As three of America's leading retailers, Home Depot, Nordstrom, and Cold Water Creek, are responsible for over $80 billion in annual sales. Retail industry analysts look for commonalities in inventory management reporting in order to track company's ability to move inventory and maximize pricing strategies and avoid having to discount obsolescent inventory thus affecting profit. Through analysis of a company's inventory management ratio, outside investors and inside management can track the number of times each year a company turns its inventory. Industries such as retail are extremely sensitive to inventory management as many retail products have short shelf lives due to cyclical inventory and technological advances.
Through an analysis of each company's inventory methodology, it was discovered that all utilized the first in-first out (FIFO) method, which values inventory by applying a cost-to-retail ratio to the ending inventory's retail value that are common among U.S. retailers.
This paper explores three diverse retail businesses and their inventory methodologies.
The first, Home Depot, is a warehouse type building, maintenance and home improvement store. Second, Nordstrom, an upscale department store is popular for its high-end apparel and renowned customer service. Lastly, Cold Water Creek, a women's apparel and accessory store that started with mail order, has moved into retail outlets in the last three years. Home Depot closed its 2004 fiscal year on January 30, 2005 while both Nordstrom and Cold Water Creek closed their 2004 fiscal year January 29, 2005. We examined the inventory costing method, the motivation for the choice, the inventory turnover ratio and the effect of the change in inventories on cash flow from operations.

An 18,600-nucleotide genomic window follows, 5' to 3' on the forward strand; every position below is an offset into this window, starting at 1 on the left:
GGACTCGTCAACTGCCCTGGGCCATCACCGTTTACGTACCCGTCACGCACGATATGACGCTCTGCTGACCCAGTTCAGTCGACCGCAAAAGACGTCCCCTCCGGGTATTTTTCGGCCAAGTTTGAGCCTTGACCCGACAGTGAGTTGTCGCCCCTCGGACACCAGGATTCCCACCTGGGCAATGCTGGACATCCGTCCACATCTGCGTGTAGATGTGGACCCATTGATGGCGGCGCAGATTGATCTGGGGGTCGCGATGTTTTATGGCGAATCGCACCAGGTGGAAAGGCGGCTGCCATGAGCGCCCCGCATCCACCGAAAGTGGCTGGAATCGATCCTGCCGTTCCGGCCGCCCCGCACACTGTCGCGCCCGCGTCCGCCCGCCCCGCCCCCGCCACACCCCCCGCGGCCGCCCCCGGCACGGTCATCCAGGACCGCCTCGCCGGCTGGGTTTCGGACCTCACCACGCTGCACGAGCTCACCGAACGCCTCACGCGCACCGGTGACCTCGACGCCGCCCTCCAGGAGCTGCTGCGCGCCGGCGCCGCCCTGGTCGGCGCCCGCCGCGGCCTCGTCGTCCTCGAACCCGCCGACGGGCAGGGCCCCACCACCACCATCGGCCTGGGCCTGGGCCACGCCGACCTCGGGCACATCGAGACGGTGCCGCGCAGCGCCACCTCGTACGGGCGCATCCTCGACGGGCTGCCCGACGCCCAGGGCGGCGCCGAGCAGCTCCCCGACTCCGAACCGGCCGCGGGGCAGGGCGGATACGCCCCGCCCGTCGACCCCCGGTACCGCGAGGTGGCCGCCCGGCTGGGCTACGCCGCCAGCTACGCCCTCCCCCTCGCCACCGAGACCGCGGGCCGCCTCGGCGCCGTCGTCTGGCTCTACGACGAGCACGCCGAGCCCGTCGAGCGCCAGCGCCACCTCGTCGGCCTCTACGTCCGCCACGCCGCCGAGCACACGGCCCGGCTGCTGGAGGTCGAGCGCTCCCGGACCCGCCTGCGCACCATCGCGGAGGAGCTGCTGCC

All three retail companies use the First-In-First-Out (FIFO) inventory method for its stores. The FIFO method assumes that the earliest goods purchased are the first goods sold and the last goods purchased...